14 November 2011

Berkeley Lab shows external fluorescence is key to reaching Shockley-Queisser PV limit

Theoretical research at the Lawrence Berkeley National Laboratory (LBNL), which is managed by the University of California for US Department of Energy (DOE)’s Office of Science, has led to record sunlight-to-electricity conversion efficiencies in solar cells. The researchers showed that, contrary to conventional scientific wisdom, the key to boosting solar cell efficiency is not absorbing more photons but emitting more photons (‘Intense Internal and External Fluorescence as Solar Cells Approach the Shockley-Queisser Efficiency Limit’, Journal of PhotoVoltaics).

“A great solar cell also needs to be a great light-emitting diode,” says professor Eli Yablonovitch, the Berkeley Lab electrical engineer who led the research. “This is counter-intuitive. Why should a solar cell be emitting photons? What we demonstrated is that the better a solar cell is at emitting photons, the higher its voltage and the greater the efficiency it can produce,” he adds.

Yablonovitch holds joint appointments with Berkeley Lab’s Materials Sciences Division and the University of California (UC) Berkeley, where he is the James and Katherine Lau Chair in Engineering, and also directs the NSF (National Science Foundation) Center for Energy Efficient Electronics Science (E3S). The paper is co-authored by Owen Miller of Berkeley Lab, and Sarah Kurtz of the National Renewable Energy Laboratory (NREL).

They describe how external fluorescence is the key to approaching the theoretical maximum efficiency at which a solar cell can convert sunlight into electricity. This Shockley-Queisser (SQ) limit is about 33.5% for a single p-n junction solar cell.

Calculations by Miller (a member of Yablonovitch’s research group) showed that gallium arsenide is capable of reaching the SQ Limit. Based on this work, the private development stage firm Alta Devices Inc - co-founded by Yablonovitch with Harry Atwater (Caltech’s Howard Hughers professor of Applied Physics and Materials Science) with the aim of making high-efficiency solar PV economically viable - has fabricated solar cells from GaAs that have achieved a record efficiency of 28.4%.

“Owen Miller provided an accurate theory on how to reach the SQ Limit that for the first time included external fluorescence efficiency,” Yablonovitch says. “His calculations for GaAs showed that external fluorescence provides the voltage boost that Alta researchers subsequently observed,” he adds.

The most efficient solar cells in commercial use currently are made from monocrystalline silicon wafers and typically reach an efficiency of about 23%. High-grade silicon is an expensive semiconductor but is a weak collector of photons. Although more expensive than silicon, gallium arsenide is more proficient at absorbing photons, so much less material is needed to make a solar cell.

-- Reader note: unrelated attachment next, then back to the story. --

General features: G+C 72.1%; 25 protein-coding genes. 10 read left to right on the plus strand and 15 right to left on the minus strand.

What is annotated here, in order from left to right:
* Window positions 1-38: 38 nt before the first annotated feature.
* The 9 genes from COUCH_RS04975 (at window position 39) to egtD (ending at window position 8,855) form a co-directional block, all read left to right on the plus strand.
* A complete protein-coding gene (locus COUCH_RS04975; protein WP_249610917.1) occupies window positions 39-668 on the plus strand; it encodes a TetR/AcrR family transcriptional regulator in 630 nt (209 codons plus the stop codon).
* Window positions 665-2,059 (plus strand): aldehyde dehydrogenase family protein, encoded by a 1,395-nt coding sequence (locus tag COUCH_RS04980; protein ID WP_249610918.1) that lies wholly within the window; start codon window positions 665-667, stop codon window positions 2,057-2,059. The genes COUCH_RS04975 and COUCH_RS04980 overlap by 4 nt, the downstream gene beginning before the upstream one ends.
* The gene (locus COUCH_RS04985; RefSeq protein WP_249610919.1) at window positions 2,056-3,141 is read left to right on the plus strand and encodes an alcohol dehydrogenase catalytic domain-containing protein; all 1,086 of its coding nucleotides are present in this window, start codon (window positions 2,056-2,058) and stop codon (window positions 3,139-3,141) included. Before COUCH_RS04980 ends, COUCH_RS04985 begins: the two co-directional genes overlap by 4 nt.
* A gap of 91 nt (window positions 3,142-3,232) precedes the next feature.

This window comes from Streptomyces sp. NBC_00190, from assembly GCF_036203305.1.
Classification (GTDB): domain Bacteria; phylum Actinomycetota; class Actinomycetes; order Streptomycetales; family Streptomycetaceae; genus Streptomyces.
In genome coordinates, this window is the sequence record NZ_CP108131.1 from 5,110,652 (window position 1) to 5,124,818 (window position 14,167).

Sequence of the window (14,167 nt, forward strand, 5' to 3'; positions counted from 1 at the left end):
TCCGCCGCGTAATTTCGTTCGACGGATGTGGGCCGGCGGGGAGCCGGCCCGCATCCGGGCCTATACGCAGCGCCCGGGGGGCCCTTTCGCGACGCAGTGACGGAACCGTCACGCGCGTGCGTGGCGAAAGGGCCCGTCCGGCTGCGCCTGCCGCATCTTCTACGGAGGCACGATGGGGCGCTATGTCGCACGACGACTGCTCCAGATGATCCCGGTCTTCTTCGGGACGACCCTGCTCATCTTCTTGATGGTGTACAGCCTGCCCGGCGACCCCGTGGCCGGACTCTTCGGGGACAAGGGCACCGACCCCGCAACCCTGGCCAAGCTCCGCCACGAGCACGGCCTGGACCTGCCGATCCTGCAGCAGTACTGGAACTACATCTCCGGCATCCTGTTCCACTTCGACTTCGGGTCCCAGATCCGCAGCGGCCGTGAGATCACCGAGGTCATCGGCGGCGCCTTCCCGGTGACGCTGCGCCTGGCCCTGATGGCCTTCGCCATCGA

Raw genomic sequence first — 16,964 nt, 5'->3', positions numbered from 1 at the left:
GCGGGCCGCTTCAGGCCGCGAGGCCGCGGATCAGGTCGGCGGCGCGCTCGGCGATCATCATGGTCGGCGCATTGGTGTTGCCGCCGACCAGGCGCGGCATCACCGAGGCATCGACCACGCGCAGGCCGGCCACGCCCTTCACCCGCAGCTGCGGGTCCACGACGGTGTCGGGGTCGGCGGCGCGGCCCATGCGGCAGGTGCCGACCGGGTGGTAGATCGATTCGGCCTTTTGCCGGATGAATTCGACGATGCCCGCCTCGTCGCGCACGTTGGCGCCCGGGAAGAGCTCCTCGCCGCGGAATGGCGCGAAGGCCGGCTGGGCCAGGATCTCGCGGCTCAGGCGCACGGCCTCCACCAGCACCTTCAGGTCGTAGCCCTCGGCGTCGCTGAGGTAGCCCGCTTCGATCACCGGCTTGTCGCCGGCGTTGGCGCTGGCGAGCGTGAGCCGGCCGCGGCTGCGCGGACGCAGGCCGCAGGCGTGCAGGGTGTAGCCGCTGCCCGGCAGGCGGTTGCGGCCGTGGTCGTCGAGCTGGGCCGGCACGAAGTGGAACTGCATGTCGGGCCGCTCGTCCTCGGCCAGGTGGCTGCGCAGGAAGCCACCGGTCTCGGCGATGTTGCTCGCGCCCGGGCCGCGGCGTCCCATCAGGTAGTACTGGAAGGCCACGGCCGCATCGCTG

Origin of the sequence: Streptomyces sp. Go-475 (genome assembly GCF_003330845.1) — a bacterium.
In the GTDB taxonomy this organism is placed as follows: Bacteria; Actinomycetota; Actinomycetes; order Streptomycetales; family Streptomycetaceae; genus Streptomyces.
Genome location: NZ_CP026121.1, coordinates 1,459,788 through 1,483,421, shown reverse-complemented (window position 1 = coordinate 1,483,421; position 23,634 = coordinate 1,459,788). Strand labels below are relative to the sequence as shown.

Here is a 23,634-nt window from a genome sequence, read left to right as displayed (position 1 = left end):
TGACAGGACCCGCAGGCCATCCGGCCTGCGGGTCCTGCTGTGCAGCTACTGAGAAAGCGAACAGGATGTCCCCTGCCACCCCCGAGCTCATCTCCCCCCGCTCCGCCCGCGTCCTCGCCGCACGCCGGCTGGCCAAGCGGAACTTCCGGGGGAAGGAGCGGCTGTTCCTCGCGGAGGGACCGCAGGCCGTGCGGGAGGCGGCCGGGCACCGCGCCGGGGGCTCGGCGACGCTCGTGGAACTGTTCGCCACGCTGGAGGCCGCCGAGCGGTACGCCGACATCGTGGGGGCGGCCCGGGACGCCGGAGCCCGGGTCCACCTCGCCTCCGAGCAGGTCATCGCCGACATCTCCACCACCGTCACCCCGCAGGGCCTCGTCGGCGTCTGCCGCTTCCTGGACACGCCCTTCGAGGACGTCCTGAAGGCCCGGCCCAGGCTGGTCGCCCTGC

“Gallium arsenide absorbs photons 10,000 times more strongly than silicon for a given thickness but is not 10,000 times more expensive,” says Yablonovitch. “Based on performance, it is the ideal material for making solar cells.”

Past efforts to boost the efficiency focused on increasing the number of photons that a cell absorbs. If photo-generated electrons are not extracted quickly enough from the cell as electricity, then they decay and release their energy. If that energy is released as heat, it reduces the solar cell’s power output. Miller’s calculations showed that if this released energy exits the cell as external fluorescence, then it would boost the cell’s output voltage. “This is the central counter-intuitive result that permitted efficiency records to be broken,” says Yablonovitch.

“In the open-circuit condition of a solar cell, electrons have no place to go, so they build up in density and, ideally, emit external fluorescence that exactly balances the incoming sunlight,” Miller explains. “As an indicator of low internal optical losses, efficient external fluorescence is a necessity for approaching the SQ Limit.”

Using an epitaxial liftoff single-crystal thin-film technology developed earlier by Yablonovitch, Alta Devices was able to fabricate solar cells based on GaAs that not only exceeded previous solar conversion efficiency records but can be produced at well below the cost of any other solar cell technology. Alta expects to have GaAs solar panels on the market within a year.

“The SQ Limit is still the foundation of solar cell technology,” says Yablonovitch. “However, the physics of light extraction and external fluorescence are clearly relevant for high-performance solar cells,” he adds.

Yablonovitch believes that the theoretical work, in combination with the performance demonstrations at Alta, could dramatically change the future of solar cells. “We’re going to be living in a world where solar panels are very cheap and very efficient,” he adds.

This research was funded by a grant from DOE’s Light-Material Interactions in Energy Conversion Energy Frontier Research Center (LMI-EFRC).

See related items:

Alta raises single-junction solar cell efficiency record again to 28.2%

Tags: Shockley-Queisser PV GaAs PV

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